I have created a page here dedicated to showcasing various software creations and other related materials that I have made or have been a part of making during and since my time at University. Feel free to poke around and I hope you enjoy yourself!

Please note that this page represents only a fraction of the useful content I have put up on this website. For more please visit the home page here or see my GitHub landing here.

Personal Projects
School Related

The Linux Experiment
Description: The Linux Experiment began as a test to see if some friends and I could switch to using the free operating system exclusively for four full months. Over the course of the experiment we used the website as a journal to write about our experiences, what we learned, and problems that we encountered. Since the end of the original run the site has continued to be updated as some of us continue to use Linux in our daily lives.
Written In: English 😉
Written For: I felt as though my education had left a gap in my understanding of *nix like systems and the experiment was my solution to that problem. The rest of the participants (naturally called guinea pigs) were just crazy enough to join in!
Status: Active
Link: The Linux Experiment

Description: CoreGTK is an Objective-C language binding for the GTK+ widget toolkit. Like other “core” Objective-C libraries, CoreGTK is designed to be a thin wrapper. CoreGTK is free software, licensed under the GNU LGPL.
Written In: This project is being written in a combination of C and Objective-C using the GTK+ and GNUstep libraries.
Written For: Anyone who wants to write graphical Objective-C programs on Windows, Mac or Linux using the excellent GTK+ library.
Status: Active
Link: CoreGTK on GitHub

Description: Wildchild was a media player for Linux with two goals in mind: cut the fat and refine the features. Rather than do everything in an average way, the goal of the project is to excel at several core features while being lean on system resources.
Written In: This project was written in a combination of C and Objective-C using the GTK+ and GStreamer libraries. For interface design Glade was used.
Written For: Because we were unhappy with the existing solutions and wanted to push Objective-C development on Linux.
Status: Inactive
Link: No longer available

Description: Keyfinder was a fourth year Internet Computing class project created by Phil Downey, Jonathan Fritz and myself. It was a simple example of how to make use of distributed resources over the Internet. The program takes in some text and encrypts it with RC4 using a randomly generated key of a specified size, and stores the ciphertext alongside the plaintext in the database. It then splits up the key range into manageable chunk sizes which are distributed to both dedicated hardware as well as donated peer-resources. This greatly reduces the workload and allows the key to be found by comparing the stored ciphertext to the ciphertexts generated with each key in the key range.
Written In: The website itself was written in PHP using MySQL as the database backend and AJAX for real-time status updates. The encryption was all done in Java, in both a compiled Java program (for the dedicated hardware ‘bots’) and applet (for the donated peer-resources) forms.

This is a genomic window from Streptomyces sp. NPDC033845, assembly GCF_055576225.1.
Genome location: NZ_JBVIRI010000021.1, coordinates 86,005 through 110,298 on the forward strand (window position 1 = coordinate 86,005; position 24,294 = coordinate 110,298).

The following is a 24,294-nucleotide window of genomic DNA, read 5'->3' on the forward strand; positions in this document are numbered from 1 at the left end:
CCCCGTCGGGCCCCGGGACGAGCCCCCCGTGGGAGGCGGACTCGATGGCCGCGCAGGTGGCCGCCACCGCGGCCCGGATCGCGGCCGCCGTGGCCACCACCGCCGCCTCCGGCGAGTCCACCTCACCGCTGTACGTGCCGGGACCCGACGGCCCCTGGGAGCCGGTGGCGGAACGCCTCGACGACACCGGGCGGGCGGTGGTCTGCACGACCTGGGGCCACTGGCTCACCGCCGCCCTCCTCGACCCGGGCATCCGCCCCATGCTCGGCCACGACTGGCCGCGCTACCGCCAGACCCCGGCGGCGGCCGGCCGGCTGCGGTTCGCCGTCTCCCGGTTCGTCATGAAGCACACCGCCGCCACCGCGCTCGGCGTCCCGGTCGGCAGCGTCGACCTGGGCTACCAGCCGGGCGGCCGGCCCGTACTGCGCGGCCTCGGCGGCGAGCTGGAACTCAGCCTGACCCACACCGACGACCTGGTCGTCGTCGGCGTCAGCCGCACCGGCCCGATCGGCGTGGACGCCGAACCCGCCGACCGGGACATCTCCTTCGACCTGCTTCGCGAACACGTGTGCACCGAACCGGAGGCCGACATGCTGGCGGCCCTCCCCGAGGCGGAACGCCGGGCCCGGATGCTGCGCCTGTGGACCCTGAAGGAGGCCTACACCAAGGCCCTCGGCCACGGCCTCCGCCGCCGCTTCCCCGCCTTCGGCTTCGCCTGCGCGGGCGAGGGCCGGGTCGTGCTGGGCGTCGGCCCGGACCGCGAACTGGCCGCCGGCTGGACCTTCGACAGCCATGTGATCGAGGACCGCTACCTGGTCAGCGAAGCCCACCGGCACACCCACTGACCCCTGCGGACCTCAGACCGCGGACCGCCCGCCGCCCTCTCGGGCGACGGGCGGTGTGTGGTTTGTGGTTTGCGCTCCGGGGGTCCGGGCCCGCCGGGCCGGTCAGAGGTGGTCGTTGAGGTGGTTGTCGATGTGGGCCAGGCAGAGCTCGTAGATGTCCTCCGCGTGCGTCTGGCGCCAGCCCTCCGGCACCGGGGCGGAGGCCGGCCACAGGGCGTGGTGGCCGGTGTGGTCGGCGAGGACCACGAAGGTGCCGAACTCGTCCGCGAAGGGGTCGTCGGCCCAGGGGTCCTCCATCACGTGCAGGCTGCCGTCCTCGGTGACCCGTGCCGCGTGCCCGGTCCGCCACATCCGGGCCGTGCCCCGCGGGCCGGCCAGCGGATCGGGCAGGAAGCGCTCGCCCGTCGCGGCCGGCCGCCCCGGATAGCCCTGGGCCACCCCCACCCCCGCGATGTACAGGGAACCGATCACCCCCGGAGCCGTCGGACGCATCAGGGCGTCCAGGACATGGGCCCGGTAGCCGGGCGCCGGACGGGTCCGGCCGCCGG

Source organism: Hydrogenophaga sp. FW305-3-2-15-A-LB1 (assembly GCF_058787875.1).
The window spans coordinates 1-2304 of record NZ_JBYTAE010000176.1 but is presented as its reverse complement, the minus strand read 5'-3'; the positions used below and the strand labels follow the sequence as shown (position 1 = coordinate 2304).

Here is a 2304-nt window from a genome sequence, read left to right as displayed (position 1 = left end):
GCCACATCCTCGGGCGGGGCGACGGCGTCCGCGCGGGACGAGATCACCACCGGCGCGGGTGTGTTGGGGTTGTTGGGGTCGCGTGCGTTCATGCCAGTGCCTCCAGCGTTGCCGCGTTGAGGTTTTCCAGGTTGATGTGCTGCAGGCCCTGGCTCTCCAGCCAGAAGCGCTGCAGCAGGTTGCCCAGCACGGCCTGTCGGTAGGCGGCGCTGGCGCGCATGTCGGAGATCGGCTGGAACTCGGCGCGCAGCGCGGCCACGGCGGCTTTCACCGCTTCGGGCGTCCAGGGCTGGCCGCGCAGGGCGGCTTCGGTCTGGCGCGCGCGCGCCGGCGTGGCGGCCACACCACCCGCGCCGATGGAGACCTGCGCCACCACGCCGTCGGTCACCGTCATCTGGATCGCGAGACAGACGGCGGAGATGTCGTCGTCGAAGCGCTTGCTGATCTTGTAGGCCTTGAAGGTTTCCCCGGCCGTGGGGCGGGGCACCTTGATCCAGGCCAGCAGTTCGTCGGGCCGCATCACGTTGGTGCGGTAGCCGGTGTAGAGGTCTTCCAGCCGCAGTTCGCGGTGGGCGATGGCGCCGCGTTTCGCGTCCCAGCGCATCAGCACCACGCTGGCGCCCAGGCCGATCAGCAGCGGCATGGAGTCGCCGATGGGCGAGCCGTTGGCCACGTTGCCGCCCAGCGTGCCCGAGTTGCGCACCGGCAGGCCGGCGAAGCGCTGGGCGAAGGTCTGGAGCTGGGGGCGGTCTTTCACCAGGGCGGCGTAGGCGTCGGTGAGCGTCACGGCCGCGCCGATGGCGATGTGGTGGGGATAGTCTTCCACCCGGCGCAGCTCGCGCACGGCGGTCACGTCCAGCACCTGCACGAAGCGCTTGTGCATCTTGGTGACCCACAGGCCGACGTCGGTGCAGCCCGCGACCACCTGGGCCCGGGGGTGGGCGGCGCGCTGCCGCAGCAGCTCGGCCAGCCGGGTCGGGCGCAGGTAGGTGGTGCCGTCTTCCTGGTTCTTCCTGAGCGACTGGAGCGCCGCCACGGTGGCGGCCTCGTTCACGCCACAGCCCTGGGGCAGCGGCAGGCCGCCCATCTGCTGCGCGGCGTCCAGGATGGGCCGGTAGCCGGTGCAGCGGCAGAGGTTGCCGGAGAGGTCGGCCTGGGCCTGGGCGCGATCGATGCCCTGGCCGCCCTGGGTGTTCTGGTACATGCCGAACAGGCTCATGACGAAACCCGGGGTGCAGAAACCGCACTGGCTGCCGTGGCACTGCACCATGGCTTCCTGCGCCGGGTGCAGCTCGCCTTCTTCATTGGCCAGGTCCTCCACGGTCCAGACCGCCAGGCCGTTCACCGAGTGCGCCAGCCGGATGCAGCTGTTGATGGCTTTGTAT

Written For: CP476: Internet Computing
Status: Inactive
Link: No longer available

LORIS Redesign
Description: LORIS is the name of the course management system that students at Wilfrid Laurier University use to view their marks, print off tax forms, register, change and drop courses, etc. The existing system is clunky and a constant source of complaints for the students. I had the privilege to be a part of a user interface (UI) directed studies course in which we analyzed LORIS. For the final project we undertook the task of redesigning LORIS into something more user friendly, efficient, and effective. The end result was a complete transformation accompanied by pages of research and documentation.
Written In: The redesign of the website was meant purely as a prototype and was never actually going to be implemented. As such we opted to write it within Visual Studio to allow for rapid UI adjustments.
Written For: CP495: User Interface Design
Status: Inactive

Tank Destroyer Game
Description: Tank Destroyer was a simple two-player game written for a fourth year computer graphics project. The players take turns adjusting their power (velocity) and the angle of their cannons before firing and trying to hit the other player. After each successful hit, and subsequent explosion, the game is reset and the players are positioned a random distance apart. The first player to reach five points wins.The game features:

  • A mix of 2D and 3D objects
  • 3D lighting
    • global ambient
    • spot lights
  • Game controlled camera dynamics
  • Effective design
  • Various textures and methods
    • GL built in texture mapping
    • Four corner texture method

I apologize in advance for the horrible programmer art 😉

Written In: This project was written entirely in C++, using OpenGL and the GLUT libraries.
Written For: CP411: Computer Graphics
Status: Inactive

In addition more of my work can be found over in the Software page of this website.

One thought on “Portfolio

  1. […] reason I am so surprised by this is that today, in 2010, 64-bits is nothing. For a recent school project a few colleagues of mine and myself designed a distributed brute-force approach to cracking an RC4 […]

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